Functional, biochemical, and molecular investigations of renal kallikrein-kinin system in diabetic rats


  • C. Tschoepe
  • A. Reinecke
  • U. Seidl
  • M. Yu
  • V. Gavriluk
  • U. Riester
  • P. Gohlke
  • K. Graf
  • M. Bader
  • U. Hilgenfeldt
  • J.B. Pesquero
  • E. Ritz
  • T. Unger


  • American Journal of Physiology Heart and Circulatory Physiology


  • Am J Physiol Heart Circ Physiol 277 (6 Pt 2): H2333-H2340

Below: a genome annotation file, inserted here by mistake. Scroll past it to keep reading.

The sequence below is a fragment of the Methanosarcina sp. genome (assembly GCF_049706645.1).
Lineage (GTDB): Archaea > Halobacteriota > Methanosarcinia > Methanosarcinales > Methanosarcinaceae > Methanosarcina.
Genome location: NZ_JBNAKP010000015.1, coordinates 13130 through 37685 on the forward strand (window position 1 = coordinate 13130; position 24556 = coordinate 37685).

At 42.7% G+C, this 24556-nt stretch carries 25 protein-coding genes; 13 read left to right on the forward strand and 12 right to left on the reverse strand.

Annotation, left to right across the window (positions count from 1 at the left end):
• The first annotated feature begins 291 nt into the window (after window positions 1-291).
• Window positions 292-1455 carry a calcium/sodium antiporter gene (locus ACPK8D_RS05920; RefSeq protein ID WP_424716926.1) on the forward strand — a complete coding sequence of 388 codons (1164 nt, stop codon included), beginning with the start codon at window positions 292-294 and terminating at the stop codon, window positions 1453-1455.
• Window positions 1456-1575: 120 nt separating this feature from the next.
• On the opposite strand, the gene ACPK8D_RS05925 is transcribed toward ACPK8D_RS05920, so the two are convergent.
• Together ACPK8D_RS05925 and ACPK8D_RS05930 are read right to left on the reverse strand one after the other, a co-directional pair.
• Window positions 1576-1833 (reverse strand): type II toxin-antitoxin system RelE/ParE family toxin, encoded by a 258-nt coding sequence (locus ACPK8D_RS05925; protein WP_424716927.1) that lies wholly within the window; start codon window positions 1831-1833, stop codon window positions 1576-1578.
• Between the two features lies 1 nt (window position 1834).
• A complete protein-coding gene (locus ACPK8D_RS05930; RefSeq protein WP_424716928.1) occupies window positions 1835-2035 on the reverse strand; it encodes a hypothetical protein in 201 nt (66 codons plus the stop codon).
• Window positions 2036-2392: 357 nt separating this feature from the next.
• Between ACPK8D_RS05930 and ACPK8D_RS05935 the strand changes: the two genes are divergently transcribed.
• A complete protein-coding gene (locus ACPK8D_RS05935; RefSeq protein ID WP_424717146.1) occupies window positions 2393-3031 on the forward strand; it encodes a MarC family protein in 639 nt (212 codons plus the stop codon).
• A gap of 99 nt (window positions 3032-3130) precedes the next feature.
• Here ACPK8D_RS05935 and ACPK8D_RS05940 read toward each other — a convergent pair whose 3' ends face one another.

• A reduction of renal kallikrein has been found in non-insulin-treated diabetic individuals, suggesting that an impaired renal kallikrein-kinin system (KKS) contributes to the development of diabetic nephropathy. We analyzed relevant components of the renal KKS in non-insulin-treated streptozotocin (STZ)-induced diabetic rats. Twelve weeks after a single injection of STZ, rats were normotensive and displayed hyperglycemia, polyuria, proteinuria, and reduced glomerular filtration rate. Blood bradykinin (BK) levels and prekallikrein activity were significantly increased compared with controls. Renal kallikrein activity was reduced by 70%, whereas urinary BK levels were increased up to threefold. Renal kininases were decreased as indicated by a 3-fold reduction in renal angiotensin-converting enzyme activity and a 1.8-fold reduction in renal expression of neutral endopeptidase 24.11. Renal cortical expression of kininogen and B2 receptors was enhanced to 1.4 and 1. 8-fold, respectively. Our data suggest that increased urinary BK levels found in severely hyperglycemic STZ-diabetic rats are related to increased filtration of components of the plasma KKS and/or renal kininogen synthesis in combination with decreased renal kinin-degrading activity. Thus, despite reduced renal kallikrein synthesis, renal KKS is activated in the advanced stage of diabetic nephropathy.